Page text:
[Would like to thank user @KipMat Matt Schrag for recapping St. Louis for the blog. Be advised that the opinions offered in a "recap" of a show (or in any post) on Phish.net's blog are not necessarily shared by any of the other many volunteers who work on the site. We would appreciate it if you correct anyone out there ignorant enough to suggest that the "recap" of a show on this site is in any way, shape, or form an "official" view of the show by Phish.net. There is no such thing, and no such thing has ever existed at any time at all whatsoever. Thank you. -Ed.]
I had initially volunteered to write just one show recap for the Blog, but was asked by Phish.net to provide recaps for both nights of the tour-opening St. Louis run. Several well-meaning folks read my recap of last night’s show, and felt that it was lacking, or simply not what they were expecting.
This site is one of several sources on the internet for day-after recaps of Phish shows. These recaps are traditionally linear in form, in that they provide a rundown of the setlist, start to finish, with commentary on each song. I do not prefer this style for two reasons: fluff, and formula. A recap doesn’t have to include an opinion on every single song. Even though sentiments like “I love 'Roggae' it’s one of my 50 favorite Phish songs!” or “I wish I could hear 'Bouncing Around The Room' at every show!” are pleasing and help spread good vibes, they don’t pique my interest. And because recaps are essentially newspaper-style journalism, the writing tends to fall back on tired conventions to fill space. "Song A featured X, then segued into song B which featured Y," or "Phish often does ______ during a show, and tonight was no exception." I acknowledge that there’s an audience for this kind of journalism; I just find it bland.
So let’s talk about last night’s show! @EvenCarlSagan disagrees with me, but I thought the first set was weak sauce up through “We Have Come To Outlive Our Brains.” Everything up until that point struck me as safe, by-the-numbers Phish, while a noticeable portion of the audience was out on the concourse watching Game 7 of the Stanley Cup Finals on the mounted flat-screen tv’s. Nothing from the stage seemed “off," but the music just wasn’t happening for me. The ice was broken by Trey’s acknowledgement of blowing the repeat of the chorus of “WACTOOB” by hamming it up and asking the audience to sing along. The band’s performance seemed to refocus after the flub, and the rest of the set was a distinct improvement to my ears. Of course, the news that the St. Louis Blues had won the Stanley Cup for the first time in franchise history had spread during “Run Like An Antelope," and New Jersey Devils fan Chris Kuroda (pictured here in 1989) was gracious enough to shine bright blue and gold lights on the audience, using the Blues’ team colors to acknowledge the occasion.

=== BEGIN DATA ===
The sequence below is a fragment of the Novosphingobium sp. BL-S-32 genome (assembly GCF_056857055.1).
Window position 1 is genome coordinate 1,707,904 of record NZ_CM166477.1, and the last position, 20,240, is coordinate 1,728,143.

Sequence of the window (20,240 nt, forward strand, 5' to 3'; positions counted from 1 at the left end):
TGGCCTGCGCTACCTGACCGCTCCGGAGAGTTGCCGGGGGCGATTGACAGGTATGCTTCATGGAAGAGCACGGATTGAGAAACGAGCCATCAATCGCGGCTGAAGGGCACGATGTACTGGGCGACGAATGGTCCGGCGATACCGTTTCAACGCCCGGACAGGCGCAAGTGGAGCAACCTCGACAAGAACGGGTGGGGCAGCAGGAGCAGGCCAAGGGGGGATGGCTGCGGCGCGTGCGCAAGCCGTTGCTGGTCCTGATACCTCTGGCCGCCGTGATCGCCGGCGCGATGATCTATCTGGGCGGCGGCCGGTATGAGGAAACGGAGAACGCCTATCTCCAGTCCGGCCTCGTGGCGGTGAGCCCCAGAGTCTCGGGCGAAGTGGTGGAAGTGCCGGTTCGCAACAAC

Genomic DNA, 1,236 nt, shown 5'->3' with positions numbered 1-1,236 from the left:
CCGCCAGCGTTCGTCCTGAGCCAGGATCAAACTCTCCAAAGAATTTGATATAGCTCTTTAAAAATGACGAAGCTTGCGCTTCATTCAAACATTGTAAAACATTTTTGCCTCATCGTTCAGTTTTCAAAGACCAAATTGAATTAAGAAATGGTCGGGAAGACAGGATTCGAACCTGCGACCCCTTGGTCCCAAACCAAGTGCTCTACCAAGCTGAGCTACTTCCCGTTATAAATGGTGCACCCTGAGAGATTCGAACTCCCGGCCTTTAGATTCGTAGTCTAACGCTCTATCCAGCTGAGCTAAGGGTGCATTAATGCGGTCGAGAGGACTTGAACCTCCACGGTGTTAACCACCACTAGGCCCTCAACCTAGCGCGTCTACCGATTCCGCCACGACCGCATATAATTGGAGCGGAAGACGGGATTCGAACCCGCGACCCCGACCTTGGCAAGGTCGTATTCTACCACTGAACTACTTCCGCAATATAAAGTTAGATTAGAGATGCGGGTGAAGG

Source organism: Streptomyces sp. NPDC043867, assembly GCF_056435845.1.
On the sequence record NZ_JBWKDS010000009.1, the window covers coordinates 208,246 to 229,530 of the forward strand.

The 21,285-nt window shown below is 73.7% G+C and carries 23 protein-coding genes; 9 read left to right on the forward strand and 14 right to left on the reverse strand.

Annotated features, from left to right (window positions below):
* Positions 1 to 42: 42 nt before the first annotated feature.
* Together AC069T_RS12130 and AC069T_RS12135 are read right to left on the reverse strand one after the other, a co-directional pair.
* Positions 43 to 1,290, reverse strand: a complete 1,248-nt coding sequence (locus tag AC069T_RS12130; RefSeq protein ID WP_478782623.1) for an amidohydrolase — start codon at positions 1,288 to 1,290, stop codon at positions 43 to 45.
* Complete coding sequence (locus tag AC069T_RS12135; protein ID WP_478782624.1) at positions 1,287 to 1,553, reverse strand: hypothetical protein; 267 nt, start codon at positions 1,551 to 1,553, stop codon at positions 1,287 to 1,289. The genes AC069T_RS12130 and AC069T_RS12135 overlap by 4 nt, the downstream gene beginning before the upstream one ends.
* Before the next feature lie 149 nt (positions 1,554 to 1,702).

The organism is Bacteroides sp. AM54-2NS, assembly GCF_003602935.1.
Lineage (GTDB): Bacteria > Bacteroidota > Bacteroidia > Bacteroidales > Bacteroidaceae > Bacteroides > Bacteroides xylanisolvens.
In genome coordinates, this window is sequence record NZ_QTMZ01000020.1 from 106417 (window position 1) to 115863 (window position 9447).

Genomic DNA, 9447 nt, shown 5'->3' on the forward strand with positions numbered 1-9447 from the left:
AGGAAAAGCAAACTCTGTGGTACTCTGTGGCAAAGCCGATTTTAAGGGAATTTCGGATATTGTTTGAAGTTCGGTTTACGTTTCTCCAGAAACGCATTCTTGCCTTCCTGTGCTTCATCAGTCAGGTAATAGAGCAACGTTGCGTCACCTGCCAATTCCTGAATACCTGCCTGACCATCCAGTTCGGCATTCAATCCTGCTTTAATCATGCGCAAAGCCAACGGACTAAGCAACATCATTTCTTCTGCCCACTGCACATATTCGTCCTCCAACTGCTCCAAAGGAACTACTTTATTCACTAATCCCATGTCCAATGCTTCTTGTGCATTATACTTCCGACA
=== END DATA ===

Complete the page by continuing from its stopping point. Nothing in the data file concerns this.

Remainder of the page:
There were more than a few fans at the show wearing blue t-shirts that read “Play Gloria” in support of the team, requesting that the band further acknowledge the championship by playing the team’s unofficial victory song, Laura Branagan’s “Gloria.” As I am old enough to remember when this Grammy Award-winning Italian Synth-pop song was a hit, I really didn’t think Phish would have the cojones to actually play it; I figured a tease of the tune would be enough.... which only goes to show that I’m a fool for underestimating the greatest band in the history of Earth. “Loving Cup” was also appropriate for celebrating the cup-winners, and few were displeased that they extended the jam to a respectable length for the erstwhile 2nd-song, 2nd-set placement of this popular encore cover tune.
By the time Trey brought the band back around to the closing chorus of “Loving Cup," Chaifetz Arena had lifted off the ground, and was flying and spinning with music and light and thousands of people having a great time, finally landing about 47 minutes later as the “Light” jam wound down. The venerable arena-rocking Phish classics “Suzy Greenberg” and “First Tube” allowed Chris Kuroda to dig deep into his bag of lighting tricks. A blow-up Stanley Cup was tossed onto the stage during the encore, and Trey hoisted it above his head, as he had just done with his Languedoc guitar, before tossing the inflatable replica back into the audience.
I’m not a St. Louis resident or native or a St. Louis Blues fan, so I admit that I don’t have much to say about the meaningfulness of seeing Phish play in one’s hometown while one’s home team is winning a championship. I hope that others who do have something to say will provide their take in the comments section below, or on the Forum. It is truly uncanny how the band has managed to continually place themselves in sports history (and earn a little mainstream media coverage from atypical outlets) by playing right-place, right-time shows like last night, or by performing at stadiums hosting teams that subsequently ended long championship droughts; I would expect other long-suffering sports franchises would take notice!
Anyway, I certainly enjoyed myself over the last two days, meeting show neighbors and hanging out with good friends, and am inspired to return to the city to experience the history and culture and taste more of what St. Louis has to offer. Thanks for reading, and safe travels for everyone going to rage the Phish this weekend at Bonnaroo!
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March 27, 1993
25 years ago
Set 2: Buried Alive > Halley's Comet > It's Ice > Bouncing Around the Room, Chalk Dust Torture, The Man Who Stepped Into Yesterday > Avenu Malkenu > The Man Who Stepped Into Yesterday > Mike's Song > I Am Hydrogen > Weekapaug Groove, Hold Your Head Up > Cracklin' Rosie > Hold Your Head Up, Poor Heart > Golgi Apparatus
 Beginning featured Trey on acoustic guitar.
 Fish on trombone.
 All Fall Down signal in intro.
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